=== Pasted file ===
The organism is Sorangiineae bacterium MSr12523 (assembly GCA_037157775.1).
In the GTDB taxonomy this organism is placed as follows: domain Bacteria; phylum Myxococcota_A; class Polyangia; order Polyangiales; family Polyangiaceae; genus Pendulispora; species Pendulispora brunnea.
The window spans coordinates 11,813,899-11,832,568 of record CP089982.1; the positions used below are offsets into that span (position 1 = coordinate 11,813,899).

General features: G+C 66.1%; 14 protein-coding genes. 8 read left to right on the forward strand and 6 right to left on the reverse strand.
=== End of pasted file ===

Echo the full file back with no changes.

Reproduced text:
The organism is Sorangiineae bacterium MSr12523 (assembly GCA_037157775.1).
In the GTDB taxonomy this organism is placed as follows: domain Bacteria; phylum Myxococcota_A; class Polyangia; order Polyangiales; family Polyangiaceae; genus Pendulispora; species Pendulispora brunnea.
The window spans coordinates 11,813,899-11,832,568 of record CP089982.1; the positions used below are offsets into that span (position 1 = coordinate 11,813,899).

General features: G+C 66.1%; 14 protein-coding genes. 8 read left to right on the forward strand and 6 right to left on the reverse strand.